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Archive for December, 2010

In my opinion. From my research. From my heart.

1. BREASTFEED. BREASTFEED. BREASTFEED! Do the research. Do the math. Over 3000 babies’ lives could be saved every year if their mom’s simply breastfed them. Babies who are breastfed have higher IQ’s, are MUCH healthier, and have stronger bonds with their mama’s. The BEST thing you will ever do for your baby is breastfeed.

2. Read up on “Attachment Parenting”. It is basically parenting on instincts – the way moms would parent if they weren’t ever given a bunch of advice from people about how to make parenting more convenient. News flash – parenting isn’t always convenient, and it’s not supposed to be. Listen to your gut, and nine times out of ten you’ll know what to do.

3.Wear you baby! There are many different types of baby-wearing devices. Find the one that works for you and use it! By wearing your baby, your baby has the benefit of being close to you (maybe even skin-to-skin) and learning from you, and you have the benefit of being able to read your baby and respond to his cues while having both hands free to do things like laundry!

4. Eat and drink well during pregnancy (and breastfeeding)! Eat healthy, whole foods that don’t contain artificial colors or preservatives, and drink LOTS of water. More than you think you need. The best way to keep a womb filled with nourishing fluids is to drink drink drink.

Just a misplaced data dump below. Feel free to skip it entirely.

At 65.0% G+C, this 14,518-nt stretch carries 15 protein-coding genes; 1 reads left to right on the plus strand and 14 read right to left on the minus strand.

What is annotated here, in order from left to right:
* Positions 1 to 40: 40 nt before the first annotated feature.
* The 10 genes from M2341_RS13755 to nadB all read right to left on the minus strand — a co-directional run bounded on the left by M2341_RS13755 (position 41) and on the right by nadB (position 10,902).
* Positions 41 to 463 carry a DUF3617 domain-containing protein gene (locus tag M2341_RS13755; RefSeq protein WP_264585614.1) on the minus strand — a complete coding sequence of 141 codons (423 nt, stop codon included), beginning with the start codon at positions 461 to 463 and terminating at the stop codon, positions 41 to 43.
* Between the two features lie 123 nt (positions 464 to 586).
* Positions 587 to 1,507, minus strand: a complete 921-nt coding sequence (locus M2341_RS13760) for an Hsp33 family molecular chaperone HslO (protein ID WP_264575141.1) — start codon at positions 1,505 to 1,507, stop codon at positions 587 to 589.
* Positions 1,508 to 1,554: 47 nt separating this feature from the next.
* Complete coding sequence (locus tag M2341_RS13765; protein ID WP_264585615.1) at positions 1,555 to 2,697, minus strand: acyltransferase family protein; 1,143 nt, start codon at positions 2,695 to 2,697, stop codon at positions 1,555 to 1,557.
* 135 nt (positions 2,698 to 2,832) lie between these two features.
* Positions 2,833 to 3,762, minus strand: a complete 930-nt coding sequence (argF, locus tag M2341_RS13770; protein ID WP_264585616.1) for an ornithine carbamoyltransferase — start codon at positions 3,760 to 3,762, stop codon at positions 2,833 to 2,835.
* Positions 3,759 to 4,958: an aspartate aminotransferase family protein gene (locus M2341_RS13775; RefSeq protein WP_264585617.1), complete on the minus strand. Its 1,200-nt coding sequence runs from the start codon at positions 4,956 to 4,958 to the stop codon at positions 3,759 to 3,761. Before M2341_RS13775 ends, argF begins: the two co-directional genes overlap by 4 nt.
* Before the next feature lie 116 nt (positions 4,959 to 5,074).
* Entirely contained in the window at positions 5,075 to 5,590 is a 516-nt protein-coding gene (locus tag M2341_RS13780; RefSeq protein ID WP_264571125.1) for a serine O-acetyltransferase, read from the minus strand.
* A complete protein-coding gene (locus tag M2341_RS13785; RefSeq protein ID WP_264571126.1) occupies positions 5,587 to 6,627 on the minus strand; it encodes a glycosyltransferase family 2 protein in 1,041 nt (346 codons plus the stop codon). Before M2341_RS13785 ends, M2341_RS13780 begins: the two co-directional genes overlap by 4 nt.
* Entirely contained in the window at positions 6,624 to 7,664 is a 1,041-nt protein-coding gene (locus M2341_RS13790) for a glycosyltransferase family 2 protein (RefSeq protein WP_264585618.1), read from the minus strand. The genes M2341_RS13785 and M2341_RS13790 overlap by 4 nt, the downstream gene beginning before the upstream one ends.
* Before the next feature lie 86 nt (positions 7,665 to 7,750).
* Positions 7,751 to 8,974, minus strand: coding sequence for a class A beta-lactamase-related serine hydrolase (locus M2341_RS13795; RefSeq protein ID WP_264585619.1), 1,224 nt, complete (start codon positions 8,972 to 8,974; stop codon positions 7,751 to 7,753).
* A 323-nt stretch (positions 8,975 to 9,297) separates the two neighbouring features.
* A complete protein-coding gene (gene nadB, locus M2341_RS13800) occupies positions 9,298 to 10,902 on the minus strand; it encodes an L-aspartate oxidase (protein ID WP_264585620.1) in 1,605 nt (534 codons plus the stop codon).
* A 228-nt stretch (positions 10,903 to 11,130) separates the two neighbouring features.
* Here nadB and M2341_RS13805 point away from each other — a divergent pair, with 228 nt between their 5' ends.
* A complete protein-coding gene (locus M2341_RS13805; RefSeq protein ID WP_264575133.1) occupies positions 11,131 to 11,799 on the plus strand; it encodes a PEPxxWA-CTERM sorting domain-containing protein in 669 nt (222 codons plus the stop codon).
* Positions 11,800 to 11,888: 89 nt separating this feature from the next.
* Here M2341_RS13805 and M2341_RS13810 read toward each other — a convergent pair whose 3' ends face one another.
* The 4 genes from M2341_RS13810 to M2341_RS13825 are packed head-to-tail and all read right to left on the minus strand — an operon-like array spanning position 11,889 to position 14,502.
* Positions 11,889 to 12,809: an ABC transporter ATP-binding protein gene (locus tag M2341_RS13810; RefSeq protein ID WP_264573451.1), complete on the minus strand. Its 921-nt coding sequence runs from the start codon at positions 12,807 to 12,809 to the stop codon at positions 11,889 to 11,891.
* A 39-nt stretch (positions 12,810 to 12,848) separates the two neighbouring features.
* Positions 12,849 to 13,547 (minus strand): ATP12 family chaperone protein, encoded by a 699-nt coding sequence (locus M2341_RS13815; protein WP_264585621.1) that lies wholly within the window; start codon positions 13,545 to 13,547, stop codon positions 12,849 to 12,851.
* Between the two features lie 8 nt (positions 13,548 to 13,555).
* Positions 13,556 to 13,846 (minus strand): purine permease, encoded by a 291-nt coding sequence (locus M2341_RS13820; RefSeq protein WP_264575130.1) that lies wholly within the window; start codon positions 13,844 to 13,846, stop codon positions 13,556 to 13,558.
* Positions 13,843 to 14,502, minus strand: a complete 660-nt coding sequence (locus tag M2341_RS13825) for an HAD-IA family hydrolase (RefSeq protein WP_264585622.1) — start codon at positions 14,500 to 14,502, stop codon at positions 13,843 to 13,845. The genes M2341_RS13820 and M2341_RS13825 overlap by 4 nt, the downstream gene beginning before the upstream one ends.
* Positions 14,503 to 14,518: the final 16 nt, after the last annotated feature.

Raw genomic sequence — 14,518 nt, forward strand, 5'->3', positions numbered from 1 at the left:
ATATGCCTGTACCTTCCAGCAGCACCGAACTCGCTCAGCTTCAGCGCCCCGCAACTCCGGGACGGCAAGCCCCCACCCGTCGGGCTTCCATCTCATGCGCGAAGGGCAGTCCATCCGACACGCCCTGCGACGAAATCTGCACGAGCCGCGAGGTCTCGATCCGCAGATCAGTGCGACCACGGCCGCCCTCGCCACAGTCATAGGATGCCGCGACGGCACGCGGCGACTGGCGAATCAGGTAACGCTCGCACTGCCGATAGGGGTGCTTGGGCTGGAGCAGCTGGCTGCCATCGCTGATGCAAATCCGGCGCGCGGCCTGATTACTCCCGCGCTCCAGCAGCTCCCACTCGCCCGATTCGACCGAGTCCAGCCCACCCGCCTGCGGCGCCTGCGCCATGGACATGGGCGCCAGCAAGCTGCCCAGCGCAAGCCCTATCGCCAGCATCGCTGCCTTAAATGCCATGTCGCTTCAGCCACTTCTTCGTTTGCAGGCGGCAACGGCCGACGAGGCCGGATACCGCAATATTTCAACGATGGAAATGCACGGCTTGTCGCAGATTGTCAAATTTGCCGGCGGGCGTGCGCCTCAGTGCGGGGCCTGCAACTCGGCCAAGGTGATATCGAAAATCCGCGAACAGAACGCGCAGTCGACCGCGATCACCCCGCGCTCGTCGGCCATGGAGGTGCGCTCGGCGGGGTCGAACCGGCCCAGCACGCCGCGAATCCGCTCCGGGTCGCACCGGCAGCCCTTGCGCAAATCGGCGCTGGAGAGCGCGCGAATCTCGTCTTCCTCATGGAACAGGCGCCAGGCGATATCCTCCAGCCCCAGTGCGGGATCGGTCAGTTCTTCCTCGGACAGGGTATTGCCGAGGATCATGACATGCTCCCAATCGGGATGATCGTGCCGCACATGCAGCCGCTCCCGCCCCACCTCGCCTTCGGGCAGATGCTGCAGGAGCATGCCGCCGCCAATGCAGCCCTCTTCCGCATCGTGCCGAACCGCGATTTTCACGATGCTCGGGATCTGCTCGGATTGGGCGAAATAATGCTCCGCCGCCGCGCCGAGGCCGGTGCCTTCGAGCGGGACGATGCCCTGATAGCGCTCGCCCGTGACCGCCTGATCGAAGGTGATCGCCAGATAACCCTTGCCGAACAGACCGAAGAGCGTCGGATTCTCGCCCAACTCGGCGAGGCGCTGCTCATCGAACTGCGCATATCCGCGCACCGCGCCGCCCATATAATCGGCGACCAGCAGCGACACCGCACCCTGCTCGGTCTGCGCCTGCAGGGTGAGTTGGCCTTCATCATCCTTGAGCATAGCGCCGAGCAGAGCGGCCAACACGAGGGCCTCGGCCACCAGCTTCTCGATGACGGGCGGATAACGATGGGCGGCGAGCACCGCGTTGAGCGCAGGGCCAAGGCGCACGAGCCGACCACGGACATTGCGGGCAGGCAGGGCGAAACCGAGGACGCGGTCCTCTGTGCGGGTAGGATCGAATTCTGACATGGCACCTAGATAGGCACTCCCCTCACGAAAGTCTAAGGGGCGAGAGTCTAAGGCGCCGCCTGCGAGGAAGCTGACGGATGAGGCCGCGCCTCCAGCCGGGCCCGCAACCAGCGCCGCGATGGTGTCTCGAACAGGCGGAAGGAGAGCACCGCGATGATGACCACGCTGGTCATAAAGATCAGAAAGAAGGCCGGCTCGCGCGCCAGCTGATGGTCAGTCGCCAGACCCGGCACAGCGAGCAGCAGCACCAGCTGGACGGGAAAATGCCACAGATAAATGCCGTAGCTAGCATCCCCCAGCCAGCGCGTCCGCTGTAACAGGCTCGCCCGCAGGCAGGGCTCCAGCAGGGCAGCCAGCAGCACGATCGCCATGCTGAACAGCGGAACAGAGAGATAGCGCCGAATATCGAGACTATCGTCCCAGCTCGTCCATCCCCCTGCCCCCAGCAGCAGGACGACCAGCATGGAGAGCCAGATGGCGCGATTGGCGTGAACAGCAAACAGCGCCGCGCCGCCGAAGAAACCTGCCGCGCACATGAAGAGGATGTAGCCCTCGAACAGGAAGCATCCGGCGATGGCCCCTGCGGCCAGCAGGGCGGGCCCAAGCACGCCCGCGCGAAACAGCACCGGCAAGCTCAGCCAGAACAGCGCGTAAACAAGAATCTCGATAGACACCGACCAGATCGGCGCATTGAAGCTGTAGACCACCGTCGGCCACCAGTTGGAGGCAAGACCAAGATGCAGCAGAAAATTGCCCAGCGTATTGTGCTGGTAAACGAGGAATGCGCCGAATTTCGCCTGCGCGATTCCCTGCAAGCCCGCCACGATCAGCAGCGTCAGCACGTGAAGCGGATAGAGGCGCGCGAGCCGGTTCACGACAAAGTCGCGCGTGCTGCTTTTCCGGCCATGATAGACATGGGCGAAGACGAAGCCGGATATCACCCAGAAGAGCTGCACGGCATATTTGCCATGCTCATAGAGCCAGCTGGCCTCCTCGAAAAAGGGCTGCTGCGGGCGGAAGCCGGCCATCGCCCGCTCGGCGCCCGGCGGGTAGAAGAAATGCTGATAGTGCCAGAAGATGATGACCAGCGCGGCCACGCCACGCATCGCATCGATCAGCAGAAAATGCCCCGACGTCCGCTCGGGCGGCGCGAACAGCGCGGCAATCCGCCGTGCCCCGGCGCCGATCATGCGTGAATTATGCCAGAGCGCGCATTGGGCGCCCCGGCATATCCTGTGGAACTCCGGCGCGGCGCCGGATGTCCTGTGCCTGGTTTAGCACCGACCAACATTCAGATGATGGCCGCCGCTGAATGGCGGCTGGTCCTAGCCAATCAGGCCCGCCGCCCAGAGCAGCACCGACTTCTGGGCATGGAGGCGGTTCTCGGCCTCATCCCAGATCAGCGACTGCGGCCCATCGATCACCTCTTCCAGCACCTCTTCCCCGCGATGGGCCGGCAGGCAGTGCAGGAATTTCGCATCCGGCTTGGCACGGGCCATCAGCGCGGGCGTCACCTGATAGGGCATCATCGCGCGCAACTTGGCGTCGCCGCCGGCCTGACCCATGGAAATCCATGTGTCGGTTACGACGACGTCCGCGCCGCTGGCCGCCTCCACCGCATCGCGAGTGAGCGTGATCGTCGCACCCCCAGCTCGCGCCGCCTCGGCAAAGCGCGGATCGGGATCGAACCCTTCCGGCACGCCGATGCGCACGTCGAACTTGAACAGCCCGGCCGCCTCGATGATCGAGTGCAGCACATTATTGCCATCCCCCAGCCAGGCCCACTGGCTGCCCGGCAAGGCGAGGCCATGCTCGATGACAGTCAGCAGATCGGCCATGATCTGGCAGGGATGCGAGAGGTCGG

5. Take supplements. Anything you may not be getting enough of + a daily prenatal vitamin and lots of Omega 3’s/DHA. DHA is brain food!

6. Talk to your baby. Outside AND inside the womb. A baby starts to bond with his parents before he’s even born. He recognizes noises and voices he heard in the womb, and research says parents should speak at least 30,000 words to their babies every day for optimal language development!

7. Take special care in the first three hours of life! These crucial hours set the course for parent-child bonding. If for some reason your baby needs special care, and you can’t get these three hours, try to make up for the lost time as soon as possible! In the first three hours of life, baby needs as much skin-to-skin, scent, and eye contact as possible. hold your baby chest to chest (and if you have a partner, have he or she do the same). Look into your baby’s eyes as you talk to her, and let your baby smell you. Don’t wear lotions or use scented soaps or oils for the first few days of life. Your baby needs to learn your scent. And skin-to-skin contact is not only important in the first few hours, but the first week and, really, the first few months. Research has shown that babies who get at least 5 hours of skin-to-skin contact in the first week, cry up to ten times less than other babies.

8. Learn your baby’s cues. Your baby will tell you when he is tired, or when he is hungry, before he ever cries! Learn how your baby communicates with you and respond to his needs as soon as possible! (Part of Attachment Parenting.)